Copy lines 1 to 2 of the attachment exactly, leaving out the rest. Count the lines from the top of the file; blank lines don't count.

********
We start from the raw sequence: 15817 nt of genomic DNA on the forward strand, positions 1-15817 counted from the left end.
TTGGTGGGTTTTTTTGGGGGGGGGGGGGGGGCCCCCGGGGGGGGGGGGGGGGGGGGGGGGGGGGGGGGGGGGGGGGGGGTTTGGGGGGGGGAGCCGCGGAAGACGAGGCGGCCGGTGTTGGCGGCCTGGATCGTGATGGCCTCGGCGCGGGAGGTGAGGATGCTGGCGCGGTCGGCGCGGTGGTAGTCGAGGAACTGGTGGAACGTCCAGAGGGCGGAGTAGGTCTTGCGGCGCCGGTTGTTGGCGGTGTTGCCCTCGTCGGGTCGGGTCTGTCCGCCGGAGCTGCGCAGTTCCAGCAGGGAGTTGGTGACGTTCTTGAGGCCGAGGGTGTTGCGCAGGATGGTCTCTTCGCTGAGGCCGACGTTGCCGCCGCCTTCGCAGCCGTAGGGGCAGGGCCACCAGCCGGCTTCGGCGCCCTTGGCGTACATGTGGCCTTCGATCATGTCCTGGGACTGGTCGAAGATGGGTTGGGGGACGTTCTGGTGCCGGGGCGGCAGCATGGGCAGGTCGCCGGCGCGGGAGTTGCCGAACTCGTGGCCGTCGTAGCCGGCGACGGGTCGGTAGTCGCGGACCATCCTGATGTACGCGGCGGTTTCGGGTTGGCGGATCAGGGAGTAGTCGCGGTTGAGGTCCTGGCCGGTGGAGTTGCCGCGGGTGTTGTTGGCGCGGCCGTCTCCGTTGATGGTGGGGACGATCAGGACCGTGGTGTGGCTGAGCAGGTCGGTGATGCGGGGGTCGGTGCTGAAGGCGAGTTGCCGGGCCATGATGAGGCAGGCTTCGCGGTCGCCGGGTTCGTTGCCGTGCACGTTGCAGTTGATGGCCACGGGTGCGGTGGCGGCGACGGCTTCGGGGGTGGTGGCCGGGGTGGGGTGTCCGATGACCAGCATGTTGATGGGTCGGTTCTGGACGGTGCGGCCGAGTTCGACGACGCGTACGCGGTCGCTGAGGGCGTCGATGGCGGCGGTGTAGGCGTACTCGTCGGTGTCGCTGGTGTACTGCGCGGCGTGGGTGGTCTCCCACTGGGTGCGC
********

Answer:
We start from the raw sequence: 15817 nt of genomic DNA on the forward strand, positions 1-15817 counted from the left end.
TTGGTGGGTTTTTTTGGGGGGGGGGGGGGGGCCCCCGGGGGGGGGGGGGGGGGGGGGGGGGGGGGGGGGGGGGGGGGGGTTTGGGGGGGGGAGCCGCGGAAGACGAGGCGGCCGGTGTTGGCGGCCTGGATCGTGATGGCCTCGGCGCGGGAGGTGAGGATGCTGGCGCGGTCGGCGCGGTGGTAGTCGAGGAACTGGTGGAACGTCCAGAGGGCGGAGTAGGTCTTGCGGCGCCGGTTGTTGGCGGTGTTGCCCTCGTCGGGTCGGGTCTGTCCGCCGGAGCTGCGCAGTTCCAGCAGGGAGTTGGTGACGTTCTTGAGGCCGAGGGTGTTGCGCAGGATGGTCTCTTCGCTGAGGCCGACGTTGCCGCCGCCTTCGCAGCCGTAGGGGCAGGGCCACCAGCCGGCTTCGGCGCCCTTGGCGTACATGTGGCCTTCGATCATGTCCTGGGACTGGTCGAAGATGGGTTGGGGGACGTTCTGGTGCCGGGGCGGCAGCATGGGCAGGTCGCCGGCGCGGGAGTTGCCGAACTCGTGGCCGTCGTAGCCGGCGACGGGTCGGTAGTCGCGGACCATCCTGATGTACGCGGCGGTTTCGGGTTGGCGGATCAGGGAGTAGTCGCGGTTGAGGTCCTGGCCGGTGGAGTTGCCGCGGGTGTTGTTGGCGCGGCCGTCTCCGTTGATGGTGGGGACGATCAGGACCGTGGTGTGGCTGAGCAGGTCGGTGATGCGGGGGTCGGTGCTGAAGGCGAGTTGCCGGGCCATGATGAGGCAGGCTTCGCGGTCGCCGGGTTCGTTGCCGTGCACGTTGCAGTTGATGGCCACGGGTGCGGTGGCGGCGACGGCTTCGGGGGTGGTGGCCGGGGTGGGGTGTCCGATGACCAGCATGTTGATGGGTCGGTTCTGGACGGTGCGGCCGAGTTCGACGACGCGTACGCGGTCGCTGAGGGCGTCGATGGCGGCGGTGTAGGCGTACTCGTCGGTGTCGCTGGTGTACTGCGCGGCGTGGGTGGTCTCCCACTGGGTGCGC